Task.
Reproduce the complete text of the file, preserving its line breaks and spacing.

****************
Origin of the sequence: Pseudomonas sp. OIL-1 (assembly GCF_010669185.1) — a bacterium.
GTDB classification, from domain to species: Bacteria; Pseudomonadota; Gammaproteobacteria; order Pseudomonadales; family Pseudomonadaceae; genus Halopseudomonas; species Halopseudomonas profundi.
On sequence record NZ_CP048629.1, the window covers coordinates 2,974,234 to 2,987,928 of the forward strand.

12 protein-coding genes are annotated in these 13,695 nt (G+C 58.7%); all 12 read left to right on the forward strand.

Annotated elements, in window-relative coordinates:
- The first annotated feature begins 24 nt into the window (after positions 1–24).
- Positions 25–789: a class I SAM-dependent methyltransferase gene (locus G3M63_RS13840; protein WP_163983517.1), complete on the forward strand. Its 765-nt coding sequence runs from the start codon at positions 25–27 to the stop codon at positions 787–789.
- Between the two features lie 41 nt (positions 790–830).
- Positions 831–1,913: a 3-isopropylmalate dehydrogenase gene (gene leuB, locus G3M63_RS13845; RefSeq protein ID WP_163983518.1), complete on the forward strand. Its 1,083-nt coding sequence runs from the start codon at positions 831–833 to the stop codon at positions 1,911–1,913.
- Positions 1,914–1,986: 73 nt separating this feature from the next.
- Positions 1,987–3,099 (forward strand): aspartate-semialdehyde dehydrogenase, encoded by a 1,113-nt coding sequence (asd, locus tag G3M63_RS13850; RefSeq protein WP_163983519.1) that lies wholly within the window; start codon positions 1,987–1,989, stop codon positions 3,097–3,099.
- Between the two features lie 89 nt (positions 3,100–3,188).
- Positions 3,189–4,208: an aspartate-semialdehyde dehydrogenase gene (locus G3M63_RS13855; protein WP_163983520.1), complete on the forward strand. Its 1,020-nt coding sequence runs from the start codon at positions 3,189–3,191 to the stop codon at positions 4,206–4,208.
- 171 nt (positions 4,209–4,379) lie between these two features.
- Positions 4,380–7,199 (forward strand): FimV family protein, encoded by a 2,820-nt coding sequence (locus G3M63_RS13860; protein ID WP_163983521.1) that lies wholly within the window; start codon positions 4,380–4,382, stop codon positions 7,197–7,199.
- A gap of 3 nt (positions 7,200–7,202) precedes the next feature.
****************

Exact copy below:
Origin of the sequence: Pseudomonas sp. OIL-1 (assembly GCF_010669185.1) — a bacterium.
GTDB classification, from domain to species: Bacteria; Pseudomonadota; Gammaproteobacteria; order Pseudomonadales; family Pseudomonadaceae; genus Halopseudomonas; species Halopseudomonas profundi.
On sequence record NZ_CP048629.1, the window covers coordinates 2,974,234 to 2,987,928 of the forward strand.

12 protein-coding genes are annotated in these 13,695 nt (G+C 58.7%); all 12 read left to right on the forward strand.

Annotated elements, in window-relative coordinates:
- The first annotated feature begins 24 nt into the window (after positions 1–24).
- Positions 25–789: a class I SAM-dependent methyltransferase gene (locus G3M63_RS13840; protein WP_163983517.1), complete on the forward strand. Its 765-nt coding sequence runs from the start codon at positions 25–27 to the stop codon at positions 787–789.
- Between the two features lie 41 nt (positions 790–830).
- Positions 831–1,913: a 3-isopropylmalate dehydrogenase gene (gene leuB, locus G3M63_RS13845; RefSeq protein ID WP_163983518.1), complete on the forward strand. Its 1,083-nt coding sequence runs from the start codon at positions 831–833 to the stop codon at positions 1,911–1,913.
- Positions 1,914–1,986: 73 nt separating this feature from the next.
- Positions 1,987–3,099 (forward strand): aspartate-semialdehyde dehydrogenase, encoded by a 1,113-nt coding sequence (asd, locus tag G3M63_RS13850; RefSeq protein WP_163983519.1) that lies wholly within the window; start codon positions 1,987–1,989, stop codon positions 3,097–3,099.
- Between the two features lie 89 nt (positions 3,100–3,188).
- Positions 3,189–4,208: an aspartate-semialdehyde dehydrogenase gene (locus G3M63_RS13855; protein WP_163983520.1), complete on the forward strand. Its 1,020-nt coding sequence runs from the start codon at positions 3,189–3,191 to the stop codon at positions 4,206–4,208.
- 171 nt (positions 4,209–4,379) lie between these two features.
- Positions 4,380–7,199 (forward strand): FimV family protein, encoded by a 2,820-nt coding sequence (locus G3M63_RS13860; protein ID WP_163983521.1) that lies wholly within the window; start codon positions 4,380–4,382, stop codon positions 7,197–7,199.
- A gap of 3 nt (positions 7,200–7,202) precedes the next feature.